Climate activists who assign significance to the year 2030, claiming that we have a decade to address climate change, do a disservice to our cause.
Their assertion is based on the Intergovernmental Panel on Climate Change’s (IPCC) 2018 report that found that “global net human-caused emissions of carbon dioxide (CO2) would need to fall by about 45 percent from 2010 levels by 2030, reaching ‘net zero’ around 2050” for global warming to be limited to 2.7 degrees Fahrenheit.
This will undoubtedly be unpopular with my fellow climate activists, but there is no chance we will achieve that. Global population and economic growth and their related energy consumption will make it impossible.
In fact, 2030 will just be another year in a long-term trend. For that reason, the IPCC’s reports from last year are more informative. Average global temperature, even if the Paris Agreement is implemented, will increase 5.2 to 6 degrees Fahrenheit by 2100. And sea levels will rise around 43 inches in the same timeframe.
That is our current destiny. And there is almost nothing we can do about it within the next 10 years. But if we think about our climate change challenge over a longer period of time, there is reason to be hopeful. We can transform the global energy economy over decades. And we have experience doing just that.
In October 1973, almost 50 years ago, the Organization of Arab Petroleum Exporting Countries (OPEC) launched an oil embargo against the United States and other countries. Oil prices quadrupled, and the United States began a 50-year period in which our energy policy aimed to address and prevent energy scarcity. We worked to diversify our sources of imported oil by encouraging production in the North Sea, Latin America, Alaska, and elsewhere. We developed, with varying success, synthetic and agriculturally derived fuels. We researched and deployed geothermal, nuclear, solar, wind, new drilling techniques, and other sources of energy. And we imposed efficiency requirements on everything from cars to light bulbs.
And then, sometime during the last decade, our energy scarcity was replaced by energy abundance. Oil, natural gas, and electricity prices fell. We became a net oil exporter. Electricity from natural gas, solar, and wind became so inexpensive that it began to displace our baseload power from coal and nuclear plants. And those efficiency requirements no longer deterred us from driving SUVs.
But the fear of scarcity still sets the tone among our political leaders whose energy policy instincts are still to encourage even more diversity and to reduce prices further by subsidizing an array of energy fuels and technologies. Subsidies are now so prevalent that they are essential for energy sources to be competitive, and, in some cases, we now have negative costs for energy.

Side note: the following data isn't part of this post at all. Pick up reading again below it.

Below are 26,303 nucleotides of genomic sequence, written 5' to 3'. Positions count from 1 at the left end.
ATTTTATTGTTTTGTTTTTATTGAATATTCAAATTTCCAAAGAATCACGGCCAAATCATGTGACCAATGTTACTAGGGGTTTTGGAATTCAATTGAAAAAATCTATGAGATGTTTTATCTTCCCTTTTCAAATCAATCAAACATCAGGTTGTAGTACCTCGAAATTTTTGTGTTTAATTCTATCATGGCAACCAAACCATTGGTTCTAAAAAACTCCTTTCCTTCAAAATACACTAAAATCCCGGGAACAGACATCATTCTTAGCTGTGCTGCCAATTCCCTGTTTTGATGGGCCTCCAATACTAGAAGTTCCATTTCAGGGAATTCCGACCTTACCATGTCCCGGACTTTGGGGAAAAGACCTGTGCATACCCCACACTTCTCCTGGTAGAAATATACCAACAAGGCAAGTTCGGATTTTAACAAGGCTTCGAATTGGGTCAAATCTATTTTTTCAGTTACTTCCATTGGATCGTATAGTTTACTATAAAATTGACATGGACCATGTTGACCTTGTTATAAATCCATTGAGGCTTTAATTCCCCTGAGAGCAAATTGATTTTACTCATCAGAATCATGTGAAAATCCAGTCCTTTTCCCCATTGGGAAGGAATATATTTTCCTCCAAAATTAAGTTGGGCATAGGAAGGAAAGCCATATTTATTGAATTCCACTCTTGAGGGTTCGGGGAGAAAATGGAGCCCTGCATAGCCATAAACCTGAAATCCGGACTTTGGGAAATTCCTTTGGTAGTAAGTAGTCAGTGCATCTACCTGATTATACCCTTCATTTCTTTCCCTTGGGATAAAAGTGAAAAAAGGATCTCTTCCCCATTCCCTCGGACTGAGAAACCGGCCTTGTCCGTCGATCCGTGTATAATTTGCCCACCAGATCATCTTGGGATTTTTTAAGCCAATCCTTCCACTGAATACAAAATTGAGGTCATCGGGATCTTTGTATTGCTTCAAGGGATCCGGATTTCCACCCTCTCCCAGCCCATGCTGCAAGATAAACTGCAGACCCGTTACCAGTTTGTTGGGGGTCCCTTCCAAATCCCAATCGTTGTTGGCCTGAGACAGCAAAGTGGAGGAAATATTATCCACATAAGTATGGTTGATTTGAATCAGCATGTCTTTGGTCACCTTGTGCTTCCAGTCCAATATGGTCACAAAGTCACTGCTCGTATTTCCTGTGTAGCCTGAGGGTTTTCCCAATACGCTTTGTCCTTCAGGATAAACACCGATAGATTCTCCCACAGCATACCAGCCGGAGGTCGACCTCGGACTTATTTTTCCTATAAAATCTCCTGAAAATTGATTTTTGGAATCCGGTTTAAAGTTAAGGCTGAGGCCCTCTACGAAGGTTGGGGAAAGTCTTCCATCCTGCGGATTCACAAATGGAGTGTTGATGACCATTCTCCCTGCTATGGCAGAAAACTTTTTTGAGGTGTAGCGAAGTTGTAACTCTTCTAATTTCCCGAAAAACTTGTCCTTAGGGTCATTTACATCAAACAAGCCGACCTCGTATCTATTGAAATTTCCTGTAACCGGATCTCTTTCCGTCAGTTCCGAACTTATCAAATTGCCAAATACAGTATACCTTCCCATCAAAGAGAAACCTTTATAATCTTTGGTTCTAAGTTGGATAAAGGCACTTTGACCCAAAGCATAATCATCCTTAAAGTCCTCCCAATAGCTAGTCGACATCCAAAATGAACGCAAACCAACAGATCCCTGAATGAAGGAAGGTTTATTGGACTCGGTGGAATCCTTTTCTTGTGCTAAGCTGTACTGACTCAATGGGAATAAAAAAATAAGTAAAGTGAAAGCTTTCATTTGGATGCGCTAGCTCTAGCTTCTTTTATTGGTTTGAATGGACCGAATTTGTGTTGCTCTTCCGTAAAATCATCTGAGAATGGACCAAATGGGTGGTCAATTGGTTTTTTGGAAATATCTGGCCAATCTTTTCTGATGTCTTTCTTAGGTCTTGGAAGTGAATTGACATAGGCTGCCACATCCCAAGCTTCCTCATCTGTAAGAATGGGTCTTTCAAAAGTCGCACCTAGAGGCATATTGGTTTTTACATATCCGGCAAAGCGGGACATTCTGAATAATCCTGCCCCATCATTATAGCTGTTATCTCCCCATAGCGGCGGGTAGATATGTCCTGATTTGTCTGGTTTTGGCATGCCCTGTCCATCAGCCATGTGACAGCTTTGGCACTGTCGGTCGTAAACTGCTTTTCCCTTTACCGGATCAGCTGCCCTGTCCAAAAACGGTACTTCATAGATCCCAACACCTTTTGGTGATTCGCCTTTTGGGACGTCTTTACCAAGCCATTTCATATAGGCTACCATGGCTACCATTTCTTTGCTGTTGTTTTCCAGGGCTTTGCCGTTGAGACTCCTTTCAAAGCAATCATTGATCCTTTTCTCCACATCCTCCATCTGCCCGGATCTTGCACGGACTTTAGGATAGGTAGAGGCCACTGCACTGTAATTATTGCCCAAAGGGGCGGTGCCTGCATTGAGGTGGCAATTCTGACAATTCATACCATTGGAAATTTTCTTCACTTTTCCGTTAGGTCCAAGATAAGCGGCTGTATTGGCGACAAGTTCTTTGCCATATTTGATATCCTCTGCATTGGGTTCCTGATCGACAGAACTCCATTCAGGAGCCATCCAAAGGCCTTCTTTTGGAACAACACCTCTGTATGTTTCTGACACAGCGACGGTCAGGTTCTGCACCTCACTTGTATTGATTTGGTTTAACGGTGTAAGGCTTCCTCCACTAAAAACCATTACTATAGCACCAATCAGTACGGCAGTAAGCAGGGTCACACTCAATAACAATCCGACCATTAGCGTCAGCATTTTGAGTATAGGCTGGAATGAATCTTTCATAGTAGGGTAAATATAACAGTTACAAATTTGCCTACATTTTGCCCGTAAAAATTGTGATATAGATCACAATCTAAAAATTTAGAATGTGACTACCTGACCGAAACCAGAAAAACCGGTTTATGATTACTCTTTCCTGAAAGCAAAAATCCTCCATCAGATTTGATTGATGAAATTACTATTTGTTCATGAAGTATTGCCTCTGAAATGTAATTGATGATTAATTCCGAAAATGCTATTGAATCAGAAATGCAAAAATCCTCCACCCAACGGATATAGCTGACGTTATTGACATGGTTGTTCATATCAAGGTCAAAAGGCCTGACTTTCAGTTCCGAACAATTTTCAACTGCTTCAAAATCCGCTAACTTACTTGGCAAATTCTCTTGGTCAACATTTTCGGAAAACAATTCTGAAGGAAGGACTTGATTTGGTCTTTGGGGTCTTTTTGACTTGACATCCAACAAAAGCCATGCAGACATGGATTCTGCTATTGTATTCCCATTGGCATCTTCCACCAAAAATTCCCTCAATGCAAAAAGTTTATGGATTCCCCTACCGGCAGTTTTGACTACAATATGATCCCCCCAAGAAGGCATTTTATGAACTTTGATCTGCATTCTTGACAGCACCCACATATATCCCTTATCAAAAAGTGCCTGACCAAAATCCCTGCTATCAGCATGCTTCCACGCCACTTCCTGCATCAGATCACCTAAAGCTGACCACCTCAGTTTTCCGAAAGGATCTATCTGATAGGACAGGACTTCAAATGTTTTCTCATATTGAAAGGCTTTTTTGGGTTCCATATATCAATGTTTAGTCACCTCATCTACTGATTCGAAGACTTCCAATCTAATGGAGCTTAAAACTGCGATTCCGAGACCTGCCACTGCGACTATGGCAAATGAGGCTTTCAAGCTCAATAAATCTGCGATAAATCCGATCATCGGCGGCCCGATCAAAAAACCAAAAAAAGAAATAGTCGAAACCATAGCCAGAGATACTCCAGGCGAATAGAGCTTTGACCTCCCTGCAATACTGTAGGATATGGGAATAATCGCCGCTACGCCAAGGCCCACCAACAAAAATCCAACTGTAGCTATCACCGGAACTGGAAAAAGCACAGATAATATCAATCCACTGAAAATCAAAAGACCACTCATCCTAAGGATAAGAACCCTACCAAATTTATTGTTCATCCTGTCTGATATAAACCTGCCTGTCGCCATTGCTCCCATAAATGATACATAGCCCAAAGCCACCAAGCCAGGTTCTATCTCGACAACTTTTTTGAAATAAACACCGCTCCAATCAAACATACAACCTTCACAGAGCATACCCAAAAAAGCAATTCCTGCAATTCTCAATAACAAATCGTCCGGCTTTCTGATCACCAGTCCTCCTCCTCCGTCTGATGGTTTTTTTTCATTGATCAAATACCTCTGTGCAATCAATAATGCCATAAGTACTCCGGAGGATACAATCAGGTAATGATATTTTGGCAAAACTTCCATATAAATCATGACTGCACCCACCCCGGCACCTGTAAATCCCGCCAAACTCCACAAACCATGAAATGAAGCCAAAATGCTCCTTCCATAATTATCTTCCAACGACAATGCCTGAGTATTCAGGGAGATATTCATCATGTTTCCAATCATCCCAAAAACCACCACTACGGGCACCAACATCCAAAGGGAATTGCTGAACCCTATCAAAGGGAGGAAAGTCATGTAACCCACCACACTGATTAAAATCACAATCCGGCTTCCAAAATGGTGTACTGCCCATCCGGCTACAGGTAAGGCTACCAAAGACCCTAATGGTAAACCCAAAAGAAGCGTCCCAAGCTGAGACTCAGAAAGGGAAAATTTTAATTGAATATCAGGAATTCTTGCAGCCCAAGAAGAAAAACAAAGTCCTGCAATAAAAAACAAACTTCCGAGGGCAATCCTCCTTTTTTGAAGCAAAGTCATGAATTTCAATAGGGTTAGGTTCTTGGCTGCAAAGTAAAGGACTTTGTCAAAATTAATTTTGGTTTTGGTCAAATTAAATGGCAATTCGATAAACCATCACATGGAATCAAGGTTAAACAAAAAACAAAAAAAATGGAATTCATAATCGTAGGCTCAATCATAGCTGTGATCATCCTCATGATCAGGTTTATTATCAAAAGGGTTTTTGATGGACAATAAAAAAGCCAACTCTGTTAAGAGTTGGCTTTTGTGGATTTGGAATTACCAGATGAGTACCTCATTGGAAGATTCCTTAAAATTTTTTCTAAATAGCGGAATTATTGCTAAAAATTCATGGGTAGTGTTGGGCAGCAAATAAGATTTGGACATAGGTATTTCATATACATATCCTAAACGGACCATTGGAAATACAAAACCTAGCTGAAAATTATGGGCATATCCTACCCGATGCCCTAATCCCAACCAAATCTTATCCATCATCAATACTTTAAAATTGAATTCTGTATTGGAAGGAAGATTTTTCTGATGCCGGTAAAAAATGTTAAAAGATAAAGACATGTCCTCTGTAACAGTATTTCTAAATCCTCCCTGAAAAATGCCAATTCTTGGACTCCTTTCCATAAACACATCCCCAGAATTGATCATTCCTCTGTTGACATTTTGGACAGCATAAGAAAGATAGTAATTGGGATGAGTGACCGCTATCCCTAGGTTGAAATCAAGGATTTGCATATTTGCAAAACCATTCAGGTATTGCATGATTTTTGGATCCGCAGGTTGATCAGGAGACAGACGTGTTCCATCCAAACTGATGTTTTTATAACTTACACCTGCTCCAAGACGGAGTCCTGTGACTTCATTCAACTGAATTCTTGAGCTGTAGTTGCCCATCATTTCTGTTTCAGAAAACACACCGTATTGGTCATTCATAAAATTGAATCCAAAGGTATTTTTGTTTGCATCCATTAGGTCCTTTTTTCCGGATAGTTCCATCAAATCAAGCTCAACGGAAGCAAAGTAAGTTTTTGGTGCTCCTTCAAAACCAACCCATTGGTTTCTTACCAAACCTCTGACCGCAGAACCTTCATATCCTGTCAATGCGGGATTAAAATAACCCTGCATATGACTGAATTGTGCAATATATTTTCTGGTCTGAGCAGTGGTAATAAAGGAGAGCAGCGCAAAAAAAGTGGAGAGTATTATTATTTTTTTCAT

Today, we have the opportunity to do and the need for a complete shift in our energy strategy. Our fear of energy scarcity needs to be replaced by an awareness of energy externalities—the consequences of our energy production. It requires a completely different policy framework than we are used to. We need to spend the next 50 years addressing energy externalities, principally the emission of greenhouse gases and the resulting climate change.
The 50 years in which we pursued policies to respond to energy scarcity was not easy. The government made some smart and some miserable investments, and, as a result, some of our regulations were ineffective and costly, prices rose and fell, and commercial interests battled. But we also learned valuable lessons: regulations are often court-bound, locking in technologies and slowing change; subsidies are effective but are unaffordable at the scale necessary; and well-designed markets are more powerful than government policies, which is why a carbon tax is the best way to address climate change.
Fortunately, we no longer need to fear energy scarcity. However, we now need to deal with energy’s climate consequences. And our best step forward is accepting that we are not on the verge of solving climate change and, instead, recognize that addressing it will require decades, not just one, of commitment strengthened by a fundamental shift in our energy priorities.